Cusco or Cuzco? Peru

El PeruEnglish: Cusco
Spanish: Cuzco
Quechua: Qusqu or Qosqo

The City All of these spellings refer to the same city, the capital of the ancient Incan Empire. Today, its people still refer to themselves as Incans and are immensely proud of their ancestors. Many believe that the city was planned as an effigy in the shape of a puma, a sacred animal. Since then the capital has adopted Christianity, and Jesus (Christo Blanco) looks over the city. Blanco CristoCross over Cusco

Today, the city sees upwards of two million tourists a year since it is the throughput for Machu Picchu, but the city has its own splendor. There are old Incan sites, including “Sexy Women,” but properly known as Saksaywaman. Even the main square, Plaza de Armas, is drenched in history, including Francisco Pizarro’s proclamation of the conquest of Cusco. Stonework

The colors are vibrant and the stonework is incredible. But watch out for the altitude. The city sits at nearly 11,000 feet and altitude sickness is your new favorite travel demon upon landing in Cusco. Chamomile, lemongrass, mint, and coca tea help the headaches, but don’t plan on any vigorous activity upon arrival. This little lady sold me a beautiful wool belt.  She was so tickled that I wanted to take a picture with her that she posed for four! The locals are about 5′ and all wear neat hats. More to come on their garb and the local dying processes.

DSC_0169Below are local masks, but the alpaca sweaters were the most glorious. Painted Masks

DSC_0289

More posts to follow about the marketplace, but the photos came out beautifully.

Limitations of Language

Graphics just makes lectures so much more fun! When I was teaching English in Shanghai, I would use videos just like this for a more comprehensive understanding of higher level topics. Graphics are able to convey much more than a simple textbook definition and even more than the charades I would play with my students.

The key here is the language gap. The author of this video points out that in Sicilian there is  no future tense for verbs. This makes it very difficult to make plans when you can’t communicate about the future. The same idea applies to vocabulary: if you have a poor vocabulary then you are unable to communicate a point clearly, but also you have difficulty translating the world around you for others.

For example, imagine you didn’t know the word “depressed”. You would be unable to diagnose a mental state, you would be confused about what you were feeling, and you would also be unable to communicate why you were behaving unusually. Words like “sad” or “down” just can’t convey the same point. But since you do know the word for depressed, now you can reach out for help with a single word and be understood. Also, you know that what you are feeling is relatively normal and you are one among others since you are borrowing a word imagined by another. The point I am trying to get across is that communication in general is the keystone to reaching a higher understanding of the world around you.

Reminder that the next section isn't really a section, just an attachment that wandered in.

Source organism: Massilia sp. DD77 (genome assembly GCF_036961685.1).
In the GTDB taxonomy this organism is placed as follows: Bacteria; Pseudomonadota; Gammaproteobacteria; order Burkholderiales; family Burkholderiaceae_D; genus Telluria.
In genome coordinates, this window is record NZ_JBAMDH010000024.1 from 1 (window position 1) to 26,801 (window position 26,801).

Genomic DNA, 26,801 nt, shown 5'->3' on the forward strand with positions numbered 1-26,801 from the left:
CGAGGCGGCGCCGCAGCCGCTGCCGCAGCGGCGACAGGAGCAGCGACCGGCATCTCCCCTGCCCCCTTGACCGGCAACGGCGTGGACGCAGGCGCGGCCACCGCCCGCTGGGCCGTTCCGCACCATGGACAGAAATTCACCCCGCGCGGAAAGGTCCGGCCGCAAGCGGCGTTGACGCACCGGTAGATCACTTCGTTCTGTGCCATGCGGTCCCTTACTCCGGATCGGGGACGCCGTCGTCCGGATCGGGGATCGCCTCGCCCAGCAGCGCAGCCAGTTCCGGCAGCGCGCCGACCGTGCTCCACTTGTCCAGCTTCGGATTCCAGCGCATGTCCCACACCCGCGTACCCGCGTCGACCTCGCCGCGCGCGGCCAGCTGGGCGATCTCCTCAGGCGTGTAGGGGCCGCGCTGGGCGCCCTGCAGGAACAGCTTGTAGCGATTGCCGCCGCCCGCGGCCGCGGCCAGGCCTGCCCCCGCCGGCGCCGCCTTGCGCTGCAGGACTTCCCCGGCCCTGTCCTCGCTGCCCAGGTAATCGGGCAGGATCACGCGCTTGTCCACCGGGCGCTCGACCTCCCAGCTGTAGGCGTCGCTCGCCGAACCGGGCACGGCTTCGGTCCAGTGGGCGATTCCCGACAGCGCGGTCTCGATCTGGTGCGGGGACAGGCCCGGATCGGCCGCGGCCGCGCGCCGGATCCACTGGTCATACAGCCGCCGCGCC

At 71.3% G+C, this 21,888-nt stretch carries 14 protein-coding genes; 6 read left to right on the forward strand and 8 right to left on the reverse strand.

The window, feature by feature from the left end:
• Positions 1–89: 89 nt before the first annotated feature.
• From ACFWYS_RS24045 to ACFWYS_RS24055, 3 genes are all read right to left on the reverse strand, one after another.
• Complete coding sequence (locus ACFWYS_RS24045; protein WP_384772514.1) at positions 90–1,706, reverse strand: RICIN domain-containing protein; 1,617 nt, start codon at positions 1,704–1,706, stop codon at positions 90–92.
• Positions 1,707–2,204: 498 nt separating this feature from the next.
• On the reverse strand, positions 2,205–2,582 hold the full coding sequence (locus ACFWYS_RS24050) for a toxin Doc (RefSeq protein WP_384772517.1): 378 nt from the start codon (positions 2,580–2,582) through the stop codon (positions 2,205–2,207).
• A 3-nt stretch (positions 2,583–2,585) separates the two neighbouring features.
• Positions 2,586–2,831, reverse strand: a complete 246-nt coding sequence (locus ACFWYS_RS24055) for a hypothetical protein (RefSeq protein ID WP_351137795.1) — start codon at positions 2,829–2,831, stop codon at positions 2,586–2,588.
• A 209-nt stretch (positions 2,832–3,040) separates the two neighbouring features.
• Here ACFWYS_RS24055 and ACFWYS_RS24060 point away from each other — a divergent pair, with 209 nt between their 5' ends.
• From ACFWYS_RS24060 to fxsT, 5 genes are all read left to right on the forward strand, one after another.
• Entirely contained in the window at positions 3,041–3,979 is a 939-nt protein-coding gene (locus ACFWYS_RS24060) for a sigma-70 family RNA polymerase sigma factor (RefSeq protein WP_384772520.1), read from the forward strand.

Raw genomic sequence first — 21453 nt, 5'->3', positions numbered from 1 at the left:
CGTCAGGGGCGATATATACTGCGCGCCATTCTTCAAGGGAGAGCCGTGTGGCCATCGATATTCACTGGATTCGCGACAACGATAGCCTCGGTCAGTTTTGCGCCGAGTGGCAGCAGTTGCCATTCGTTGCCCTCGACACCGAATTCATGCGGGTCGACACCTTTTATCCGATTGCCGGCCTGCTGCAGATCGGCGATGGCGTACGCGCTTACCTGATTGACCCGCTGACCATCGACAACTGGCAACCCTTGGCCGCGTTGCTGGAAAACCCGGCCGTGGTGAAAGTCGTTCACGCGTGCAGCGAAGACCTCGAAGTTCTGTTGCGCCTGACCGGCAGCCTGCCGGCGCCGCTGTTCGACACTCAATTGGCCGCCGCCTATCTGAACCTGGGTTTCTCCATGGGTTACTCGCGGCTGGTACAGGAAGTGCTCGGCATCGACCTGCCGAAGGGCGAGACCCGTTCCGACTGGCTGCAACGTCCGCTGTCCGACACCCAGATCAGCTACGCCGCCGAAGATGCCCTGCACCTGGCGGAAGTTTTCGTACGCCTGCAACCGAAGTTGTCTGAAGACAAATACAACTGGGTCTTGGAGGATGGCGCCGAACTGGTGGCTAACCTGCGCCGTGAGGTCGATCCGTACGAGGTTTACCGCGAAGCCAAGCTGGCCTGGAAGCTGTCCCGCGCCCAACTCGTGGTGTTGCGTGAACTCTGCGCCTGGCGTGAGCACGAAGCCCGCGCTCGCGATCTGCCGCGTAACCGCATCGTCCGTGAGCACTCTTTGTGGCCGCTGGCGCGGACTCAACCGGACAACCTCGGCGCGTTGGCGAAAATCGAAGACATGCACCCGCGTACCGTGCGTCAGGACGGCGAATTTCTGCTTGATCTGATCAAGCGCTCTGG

Language and the development of greater human understanding has enabled us to write down our thoughts, to tell the stories of our parents and grandparents, and to keep in touch from afar. I believe the study of languages is necessary to understanding humanity and to moving our species forward. Each word is a step by mankind to label the world he is surrounded by. The creation of new words is just as exciting as space exploration (ok maybe not…) because it means greater cognizance.

Examples from other languages:

  • Mamihlapinatapei is Yagan (indigenous language of Tierra del Fuego) for “the wordless, yet meaningful look shared by two people who both desire to initiate something but are both reluctant to start”
  • Tartle is Scottish for  “the act of hestitating while introducing someone because you’ve forgotten their name”
  • Torschlusspanik is German  for “gate-closing panic,” but its contextual meaning refers to “the fear of diminishing opportunities as one ages”
  • Ya’aburnee is Arabic – Both morbid and beautiful at once, this incantatory word means “You bury me,” a declaration of one’s hope that they’ll die before another person because of how difficult it would be to live without them.

In English, we tend to think of a past, present, and future. However, Chinese has none of these tenses while the six-tense language Kalaw Lagaw Ya of Australia has the remote past, the recent past, the today past, the present, the today/near future and the remote future. The differences between such finer distinctions are the distance on the timeline between the temporal reference points from the present. Imagine organizing your thoughts on this timeframe. Tricky, but maybe a higher order of thinking? Now put this together with a deeper vocabulary and you are able to convey much more, succinctly.

If you haven’t watched the video above- you should!

Source: http://www.altalang.com/beyond-words/

The Prisoner’s Dilemma in Espionage and in Professional Sports

LocksHey! Let’s review! Anyone who has taken an Economics class should be familiar with the Prisoner’s Dilemma and Game Theory. Yes? Maybe? Hmm…